All of the preceding, and more, seems obvious to an outsider, but among Americans, brought up since infancy to believe they have the best government in the multiverse, self-criticism in this area is hard to come by. Possibly more abuse of the system by Trump and his enablers will wake Americans up to what’s needed, but I remain skeptical.

Which brings us back to the immediate situation. I have to admit, what has surprised me more than anything about this presidency is that Trump’s following hasn’t been reduced substantially since falling to around the 40% mark very early in his term. Clearly, his base, much-despised by Trump himself, has gained nothing from his incumbency, as opposed to the super-rich (small in number but gargantuan in power), who see through Trump but cynically support his lazy, neglectful attitude to government administration. The fact that this base is solid and easily aroused reveals a long-standing problem in America’s individualistic, mistrustful, and massively divided society. Trump is wily enough to try to take advantage of this discontent, especially as the law appears to be closing in on him. He may not have the numbers to win another election, but he is very likely to use those numbers to do as much damage to America’s much-vaunted but clearly very fragile separation of powers as he possibly can. I’m unfortunately quite convinced that the worst of the Trump presidency is yet to come.

Written by stewart henderson

May 13, 2019 at 7:30 pm

situation USA 1: Billy Barr’s memo, etc

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silly Billy

Jacinta: So we can’t get enough of the wacky world of US federal politics, maybe from a schadenfreudish perspective, since we’re not Americans and have no intention of setting foot in that mad bad sad world…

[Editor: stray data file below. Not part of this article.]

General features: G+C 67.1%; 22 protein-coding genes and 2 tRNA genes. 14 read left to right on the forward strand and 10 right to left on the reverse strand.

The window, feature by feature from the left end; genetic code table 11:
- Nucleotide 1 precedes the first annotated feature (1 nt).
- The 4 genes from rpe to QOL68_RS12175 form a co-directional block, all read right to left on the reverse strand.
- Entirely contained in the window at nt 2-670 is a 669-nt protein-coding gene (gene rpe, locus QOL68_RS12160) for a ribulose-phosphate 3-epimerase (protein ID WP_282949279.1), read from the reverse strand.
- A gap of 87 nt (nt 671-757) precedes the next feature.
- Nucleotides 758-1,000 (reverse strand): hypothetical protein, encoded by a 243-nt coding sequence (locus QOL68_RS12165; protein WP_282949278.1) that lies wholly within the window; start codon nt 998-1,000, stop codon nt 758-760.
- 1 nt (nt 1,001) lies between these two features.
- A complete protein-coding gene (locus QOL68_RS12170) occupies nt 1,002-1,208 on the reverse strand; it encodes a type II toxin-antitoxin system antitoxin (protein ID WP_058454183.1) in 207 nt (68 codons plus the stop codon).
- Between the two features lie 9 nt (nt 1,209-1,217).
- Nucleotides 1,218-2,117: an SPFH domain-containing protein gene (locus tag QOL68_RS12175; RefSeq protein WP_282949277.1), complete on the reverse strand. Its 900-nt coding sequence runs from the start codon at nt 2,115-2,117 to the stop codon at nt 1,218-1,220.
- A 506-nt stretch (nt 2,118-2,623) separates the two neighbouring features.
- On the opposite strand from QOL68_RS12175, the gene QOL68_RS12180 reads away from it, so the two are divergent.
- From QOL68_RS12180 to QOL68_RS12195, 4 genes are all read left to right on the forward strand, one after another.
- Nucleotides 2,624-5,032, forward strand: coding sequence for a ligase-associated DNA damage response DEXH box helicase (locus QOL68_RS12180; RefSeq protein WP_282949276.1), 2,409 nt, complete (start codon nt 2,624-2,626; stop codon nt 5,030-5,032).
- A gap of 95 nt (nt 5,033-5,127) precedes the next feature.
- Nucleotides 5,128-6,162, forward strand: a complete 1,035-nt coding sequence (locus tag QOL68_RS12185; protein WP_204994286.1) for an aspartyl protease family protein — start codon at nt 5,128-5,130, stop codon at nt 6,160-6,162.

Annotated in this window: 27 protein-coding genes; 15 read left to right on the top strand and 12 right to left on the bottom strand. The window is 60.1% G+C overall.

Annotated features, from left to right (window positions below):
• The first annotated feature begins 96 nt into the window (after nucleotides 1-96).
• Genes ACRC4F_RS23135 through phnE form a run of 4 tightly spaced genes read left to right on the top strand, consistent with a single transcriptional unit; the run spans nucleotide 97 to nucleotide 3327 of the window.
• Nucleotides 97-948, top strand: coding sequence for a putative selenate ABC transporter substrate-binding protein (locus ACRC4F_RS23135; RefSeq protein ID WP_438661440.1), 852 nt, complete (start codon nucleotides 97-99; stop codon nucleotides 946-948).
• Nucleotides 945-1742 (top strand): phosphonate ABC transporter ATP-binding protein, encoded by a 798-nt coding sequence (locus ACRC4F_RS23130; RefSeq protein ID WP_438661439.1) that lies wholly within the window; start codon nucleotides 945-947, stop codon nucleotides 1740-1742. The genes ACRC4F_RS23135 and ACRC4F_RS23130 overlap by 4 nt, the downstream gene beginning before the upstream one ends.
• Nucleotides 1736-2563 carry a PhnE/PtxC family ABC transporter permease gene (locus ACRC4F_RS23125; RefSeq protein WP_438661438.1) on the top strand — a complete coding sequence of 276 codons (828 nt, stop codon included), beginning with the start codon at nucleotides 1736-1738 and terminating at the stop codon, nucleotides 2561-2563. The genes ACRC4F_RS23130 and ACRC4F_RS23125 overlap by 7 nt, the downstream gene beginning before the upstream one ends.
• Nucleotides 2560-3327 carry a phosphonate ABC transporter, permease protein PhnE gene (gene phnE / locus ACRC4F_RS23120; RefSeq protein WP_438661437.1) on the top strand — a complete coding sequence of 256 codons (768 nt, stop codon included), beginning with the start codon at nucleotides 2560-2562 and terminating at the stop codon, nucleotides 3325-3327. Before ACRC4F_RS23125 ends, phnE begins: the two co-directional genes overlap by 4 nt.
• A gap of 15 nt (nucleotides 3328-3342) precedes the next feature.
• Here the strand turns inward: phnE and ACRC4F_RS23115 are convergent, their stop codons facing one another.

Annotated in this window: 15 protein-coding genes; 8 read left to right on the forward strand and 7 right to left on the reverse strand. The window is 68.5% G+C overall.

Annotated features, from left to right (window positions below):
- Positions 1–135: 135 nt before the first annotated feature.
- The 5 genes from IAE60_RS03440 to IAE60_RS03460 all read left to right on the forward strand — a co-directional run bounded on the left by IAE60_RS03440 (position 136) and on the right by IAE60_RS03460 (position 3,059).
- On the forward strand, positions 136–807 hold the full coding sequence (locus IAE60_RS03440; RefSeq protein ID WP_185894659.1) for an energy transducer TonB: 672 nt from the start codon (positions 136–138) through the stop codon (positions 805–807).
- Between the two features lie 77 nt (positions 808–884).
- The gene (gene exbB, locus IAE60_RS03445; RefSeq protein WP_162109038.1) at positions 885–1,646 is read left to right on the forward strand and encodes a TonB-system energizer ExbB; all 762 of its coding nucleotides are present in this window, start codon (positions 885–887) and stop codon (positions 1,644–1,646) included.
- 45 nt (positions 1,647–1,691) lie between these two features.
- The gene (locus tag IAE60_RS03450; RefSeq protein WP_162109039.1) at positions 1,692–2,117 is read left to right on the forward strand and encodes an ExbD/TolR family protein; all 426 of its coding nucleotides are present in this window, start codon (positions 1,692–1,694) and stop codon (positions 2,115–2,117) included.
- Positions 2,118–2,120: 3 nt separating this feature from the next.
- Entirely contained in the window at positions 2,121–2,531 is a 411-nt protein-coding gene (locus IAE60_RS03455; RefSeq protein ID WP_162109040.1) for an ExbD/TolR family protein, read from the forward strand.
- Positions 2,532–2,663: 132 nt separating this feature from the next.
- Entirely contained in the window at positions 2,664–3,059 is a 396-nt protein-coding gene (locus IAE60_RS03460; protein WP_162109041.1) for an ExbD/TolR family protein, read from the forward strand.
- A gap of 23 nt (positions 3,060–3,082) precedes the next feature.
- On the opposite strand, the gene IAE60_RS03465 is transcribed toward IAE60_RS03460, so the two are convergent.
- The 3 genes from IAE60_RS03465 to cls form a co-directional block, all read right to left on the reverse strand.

Canto: Fully of lovely people I should add. Very diverse.

Jacinta: Very, let’s leave it at that. But we’re fascinated that Trump is still trumpeting, and that the nation’s better half, actually more than half, has still not found a way to rid themselves of him. I’m very reluctant to attribute any smarts to Trump, because criminal types, in spite of many movie depictions, are rarely smart enough to avoid getting caught. Yet Trump is still at large. He’s obviously done many things right, re self-preservation, and even self-aggrandisement.

Canto: We think of criminals as dumb because they’ve been caught. That’s why we call them criminals.

Jacinta: Good point. Anyway, the slow train crash that’s US federal politics today may not be the Trump crash. He may well walk away from the wreck unscathed. The number of final scenarios from here seems virtually infinite.

Canto: So let’s jump right in. The Mueller team has produced a report, redacted to the public, but mostly available (with almost entirely unredacted summaries of each of the two volumes, on conspiracy and obstruction respectively), which we have read and which we’ve found to be extremely critical of the administration and Trump himself. We’ll be quoting from the report throughout this fun, multi-post analysis.

Jacinta: But first we want to have a look at the role being played by US Attorney-General William Barr, who’s currently standing between the Mueller Report and its reception and treatment, by Congress, by the US justice system, and by the American public.